When an irrigator applies water to a field, some of it transpires through the plants, and some evaporates. The rest -- the return flow -- seeps across the floodplain or through the aquifer to recharge the river's loss.  One farmer's backwash becomes another's water source.

But from an upstream farmer's perspective, water that evaporates, percolates or runs back to the river is a loss -- one that modern technology is designed to curtail. In 1997, when the Farm Bill began providing financial incentives for efficiency upgrades, Tongue River farmers replaced flood-irrigation systems with center-pivot sprinklers, which promised higher yields and water savings. Sprinklers applied water evenly, and crops flourished. In theory, irrigators were conserving water: The plants absorbed more of what was applied, so they didn't need to take as much from the river.

In practice, it wasn't so simple. Flood a field with 100 units of water, the plant takes 40. Sprinkle it with 80, the plant takes 60. More water stays in the river initially, but more is also consumed in the field. And when less returns to the river, in the long run, the basin sees a loss.

Both Montana and Wyoming know how much water irrigators take, but not how much crops are consuming or what volume returns to the river. Agencies, in turn, regulate the quantity of water a user diverts from a source, not the amount consumed. "If water rights were based on water depleted rather than water applied, then there wouldn't be this problem," says Frank Ward, professor of water resource economics at New Mexico State University. "But depletion is really tricky to measure."

Sprinklers have grown popular in both Montana and Wyoming. But the federal subsidies that lubricated the switch were given with different conditions. In Montana, farmers must agree to return saved water to its source or take less from the river. In Wyoming, if farmers have water left, they can use it on a field they may have neglected during drier years, leaving less for downstream users.

"A general rule in water law is that you can't force someone to not improve efficiency," says Cosens. "If they do a better job on the acres they irrigate, you can't do anything about it." That's been true within states. But now the Supreme Court has stretched this rule across borders; if Wyoming farmers have a right to a certain amount of water, who is to tell them they can't consume it all?

Montana attorneys are at least relieved to have won on coalbed methane, which poses a greater water sharing problem than sprinklers. A year ago, near the Powder River headwaters in Wyoming, L.J. Turner's well went dry; the aquifer beneath his ranch had dropped five feet. Nearby, the drawdown was more than 600 feet. "In the summertime, you used to hear the frogs crying for rain." he says. "Now there isn't anything." There are more than a dozen coalbed methane wells on Turner's ranch. Down slope, a tawny haze hangs over Campbell County's gas rigs. Drilling began here in earnest in the mid-'90s, and in the last few years, companies have pumped between 20 and 30 billion gallons of groundwater annually.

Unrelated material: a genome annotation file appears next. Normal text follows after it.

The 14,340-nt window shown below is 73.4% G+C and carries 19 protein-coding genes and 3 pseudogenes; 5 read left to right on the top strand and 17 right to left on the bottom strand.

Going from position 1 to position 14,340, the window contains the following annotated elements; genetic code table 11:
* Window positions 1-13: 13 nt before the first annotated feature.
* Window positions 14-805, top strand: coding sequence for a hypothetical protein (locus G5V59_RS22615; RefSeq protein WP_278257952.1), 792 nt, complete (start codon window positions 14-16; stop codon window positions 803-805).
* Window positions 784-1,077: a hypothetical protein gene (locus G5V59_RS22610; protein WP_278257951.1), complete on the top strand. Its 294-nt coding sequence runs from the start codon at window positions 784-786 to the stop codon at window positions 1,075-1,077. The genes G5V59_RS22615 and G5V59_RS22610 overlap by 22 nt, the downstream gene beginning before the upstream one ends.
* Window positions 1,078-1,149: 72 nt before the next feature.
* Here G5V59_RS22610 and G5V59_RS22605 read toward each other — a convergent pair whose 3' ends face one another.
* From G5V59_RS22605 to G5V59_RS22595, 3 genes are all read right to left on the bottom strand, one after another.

If groundwater pumping reduces surface flows, the special master concluded, then those wells must be considered post-1950 uses under the Yellowstone River Compact. But in order to force Wyoming to curtail groundwater pumping for coalbed methane in times of scarcity, Montana will have to prove that Wyoming's deep aquifers do, in fact, feed its rivers. That won't be easy. Groundwater flow, guided by local geologic formations, is tricky to map. And water takes time to move underground, making it difficult to demonstrate cause and effect.

In the absence of data, the debate has pivoted more on faith than fact. "My sense is that coalbed methane aquifers are deeper aquifers. I do not believe that they're affecting surface water flows," says Harry LaBonde, Wyoming's deputy state engineer. His logic may stem from the fact that water law and hydrologic science have not advanced at an equal pace. Most Western states still appropriate surface and groundwater separately, under the assumption that aquifers are disconnected from streams -- an idea hydrologists dispute. But even Wyoming is starting to see flaws in this thinking. "As water tables drop more and more, that's when conflicts arise between users," says LaBonde. "And that's when we become very concerned."